If you provide main() in your engine, you're making it extremely difficult to put the engine in a DLL, or run some other sort of startup code before invoking the engine, for the minor trade off of saving the user 4 lines of code.
If you don't provide main() as part of your engine, the only down side is that the user has to write 4 lines:

int main(int argc, char** argv) {
Engine engine;
return engine.Go();
}

But you're giving the user much more control.

Personally, I'd never write an engine that includes main().

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Yes yes everyone, he knows, and we all know, that it is not a good programming practice!

But that's not what he is trying for, he stated it was for total n00bs. And n00bs won't be packing it into a DLL, or writing tools for it.

I understand what you're trying to do, cool idea :)

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Original post by Wavesonics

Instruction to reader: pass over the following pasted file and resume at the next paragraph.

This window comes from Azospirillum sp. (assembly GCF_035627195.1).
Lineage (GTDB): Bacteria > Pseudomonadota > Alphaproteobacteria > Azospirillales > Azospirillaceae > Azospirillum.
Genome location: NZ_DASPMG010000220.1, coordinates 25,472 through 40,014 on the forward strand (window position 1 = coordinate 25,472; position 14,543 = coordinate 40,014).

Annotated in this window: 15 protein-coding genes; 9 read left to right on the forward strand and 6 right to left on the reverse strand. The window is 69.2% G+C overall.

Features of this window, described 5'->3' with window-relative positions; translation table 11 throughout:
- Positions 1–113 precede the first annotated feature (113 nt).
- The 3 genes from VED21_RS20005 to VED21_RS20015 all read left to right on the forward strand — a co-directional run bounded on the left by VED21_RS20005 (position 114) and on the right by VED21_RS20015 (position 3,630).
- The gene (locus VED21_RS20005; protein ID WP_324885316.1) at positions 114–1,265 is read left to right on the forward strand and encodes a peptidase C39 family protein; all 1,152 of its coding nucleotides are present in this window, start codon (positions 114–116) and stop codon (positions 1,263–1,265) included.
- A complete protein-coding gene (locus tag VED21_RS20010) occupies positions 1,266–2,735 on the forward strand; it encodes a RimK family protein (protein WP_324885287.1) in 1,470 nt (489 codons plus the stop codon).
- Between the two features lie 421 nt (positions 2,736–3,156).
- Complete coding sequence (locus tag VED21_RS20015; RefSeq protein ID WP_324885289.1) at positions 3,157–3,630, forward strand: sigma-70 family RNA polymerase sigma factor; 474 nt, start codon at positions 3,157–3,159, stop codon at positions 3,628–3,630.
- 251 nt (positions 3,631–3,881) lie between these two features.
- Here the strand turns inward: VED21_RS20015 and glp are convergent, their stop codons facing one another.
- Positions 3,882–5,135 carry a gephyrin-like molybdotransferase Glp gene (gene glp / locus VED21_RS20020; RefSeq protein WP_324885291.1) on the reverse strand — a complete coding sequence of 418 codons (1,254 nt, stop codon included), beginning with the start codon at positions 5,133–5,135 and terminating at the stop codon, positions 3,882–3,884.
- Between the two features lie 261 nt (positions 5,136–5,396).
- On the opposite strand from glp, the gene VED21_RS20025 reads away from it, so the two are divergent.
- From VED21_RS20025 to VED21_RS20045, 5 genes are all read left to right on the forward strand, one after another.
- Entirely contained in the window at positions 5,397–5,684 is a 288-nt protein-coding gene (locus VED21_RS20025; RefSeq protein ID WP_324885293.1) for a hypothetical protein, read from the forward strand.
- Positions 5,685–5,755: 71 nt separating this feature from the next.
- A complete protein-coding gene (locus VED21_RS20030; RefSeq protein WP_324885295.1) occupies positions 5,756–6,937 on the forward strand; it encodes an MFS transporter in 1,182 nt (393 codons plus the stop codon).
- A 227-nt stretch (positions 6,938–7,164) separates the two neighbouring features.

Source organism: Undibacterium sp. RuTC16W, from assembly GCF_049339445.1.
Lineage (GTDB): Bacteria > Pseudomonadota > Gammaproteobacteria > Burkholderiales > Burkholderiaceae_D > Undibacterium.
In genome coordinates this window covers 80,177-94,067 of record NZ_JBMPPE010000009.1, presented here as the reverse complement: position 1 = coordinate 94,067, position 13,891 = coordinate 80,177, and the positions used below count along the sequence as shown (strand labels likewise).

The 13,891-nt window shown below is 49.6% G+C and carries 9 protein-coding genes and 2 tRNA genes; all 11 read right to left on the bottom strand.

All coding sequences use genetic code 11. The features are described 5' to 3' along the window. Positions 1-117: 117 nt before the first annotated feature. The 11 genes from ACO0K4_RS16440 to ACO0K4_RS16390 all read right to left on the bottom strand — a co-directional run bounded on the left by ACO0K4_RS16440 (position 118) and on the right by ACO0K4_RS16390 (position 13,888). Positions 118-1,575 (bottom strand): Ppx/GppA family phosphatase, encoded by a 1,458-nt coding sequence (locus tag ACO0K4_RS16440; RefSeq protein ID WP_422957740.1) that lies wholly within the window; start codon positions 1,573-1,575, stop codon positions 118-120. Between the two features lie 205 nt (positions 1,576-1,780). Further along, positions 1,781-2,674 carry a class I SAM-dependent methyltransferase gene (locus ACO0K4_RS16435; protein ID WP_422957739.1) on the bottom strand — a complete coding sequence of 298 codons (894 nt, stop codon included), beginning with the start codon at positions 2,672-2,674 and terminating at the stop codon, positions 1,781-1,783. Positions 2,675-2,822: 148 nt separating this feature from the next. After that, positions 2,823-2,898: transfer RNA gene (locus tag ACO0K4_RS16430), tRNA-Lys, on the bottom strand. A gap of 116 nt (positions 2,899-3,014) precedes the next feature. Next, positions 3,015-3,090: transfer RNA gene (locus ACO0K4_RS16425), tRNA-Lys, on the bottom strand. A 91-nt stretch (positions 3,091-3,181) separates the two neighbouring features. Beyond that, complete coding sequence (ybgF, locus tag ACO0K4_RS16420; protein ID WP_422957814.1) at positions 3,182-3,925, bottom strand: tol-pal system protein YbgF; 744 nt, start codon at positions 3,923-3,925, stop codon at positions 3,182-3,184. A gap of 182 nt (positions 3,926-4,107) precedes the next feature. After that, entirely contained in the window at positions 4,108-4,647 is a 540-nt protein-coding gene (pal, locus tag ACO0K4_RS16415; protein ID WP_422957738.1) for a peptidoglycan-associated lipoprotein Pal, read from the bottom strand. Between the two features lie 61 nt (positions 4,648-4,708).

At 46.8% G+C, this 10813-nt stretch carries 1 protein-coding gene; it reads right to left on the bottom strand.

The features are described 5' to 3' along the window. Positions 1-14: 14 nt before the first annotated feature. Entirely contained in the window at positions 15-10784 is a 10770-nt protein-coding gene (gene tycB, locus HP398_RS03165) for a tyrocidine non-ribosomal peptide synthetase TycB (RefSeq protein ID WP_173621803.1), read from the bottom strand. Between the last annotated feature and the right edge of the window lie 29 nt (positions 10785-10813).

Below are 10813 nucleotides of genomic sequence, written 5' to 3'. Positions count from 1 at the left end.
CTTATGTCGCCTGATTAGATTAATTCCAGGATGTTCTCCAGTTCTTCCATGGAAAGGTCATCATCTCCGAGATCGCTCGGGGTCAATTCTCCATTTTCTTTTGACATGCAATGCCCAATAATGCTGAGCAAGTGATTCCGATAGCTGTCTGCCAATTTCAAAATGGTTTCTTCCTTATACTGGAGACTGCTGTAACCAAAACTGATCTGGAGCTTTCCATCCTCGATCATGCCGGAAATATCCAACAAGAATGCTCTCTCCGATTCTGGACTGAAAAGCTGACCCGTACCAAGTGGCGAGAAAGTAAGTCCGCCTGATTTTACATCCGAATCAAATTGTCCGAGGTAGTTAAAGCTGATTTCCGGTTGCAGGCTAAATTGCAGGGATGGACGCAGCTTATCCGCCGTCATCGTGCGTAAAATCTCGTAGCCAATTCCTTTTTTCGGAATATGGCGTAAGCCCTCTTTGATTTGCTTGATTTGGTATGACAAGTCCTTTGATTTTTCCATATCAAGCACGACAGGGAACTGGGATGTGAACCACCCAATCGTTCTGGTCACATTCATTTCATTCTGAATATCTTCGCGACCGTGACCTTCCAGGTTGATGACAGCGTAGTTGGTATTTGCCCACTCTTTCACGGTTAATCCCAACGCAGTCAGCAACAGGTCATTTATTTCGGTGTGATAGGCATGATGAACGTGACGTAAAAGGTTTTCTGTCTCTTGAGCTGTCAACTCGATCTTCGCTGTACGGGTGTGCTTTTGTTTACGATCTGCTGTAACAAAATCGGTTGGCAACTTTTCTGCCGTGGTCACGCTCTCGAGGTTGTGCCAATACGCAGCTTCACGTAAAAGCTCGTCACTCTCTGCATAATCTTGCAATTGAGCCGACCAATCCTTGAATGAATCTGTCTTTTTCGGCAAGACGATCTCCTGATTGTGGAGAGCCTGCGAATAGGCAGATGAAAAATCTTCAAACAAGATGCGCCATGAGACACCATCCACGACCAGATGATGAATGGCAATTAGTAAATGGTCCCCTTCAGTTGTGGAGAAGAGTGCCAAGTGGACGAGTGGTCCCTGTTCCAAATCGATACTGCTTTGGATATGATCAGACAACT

But that's not what he is trying for, he stated it was for total n00bs. And n00bs won't be packing it into a DLL, or writing tools for it.

I understand what you're trying to do, cool idea :)


What is the first and absolutely only thing a "noob" must learn if they wish to write C/C++ code?

Variables? For loops? Functions? Or something else?

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I suppose I did not make myself clear. I included main(), but it is taken over by game engine code. In main(), there are functions that direct to the given "framework". So you never have to look at main(), just the GameUpdate, GameDraw, etc. functions.

So the programmer doesn't have to write main() themselves.... at all.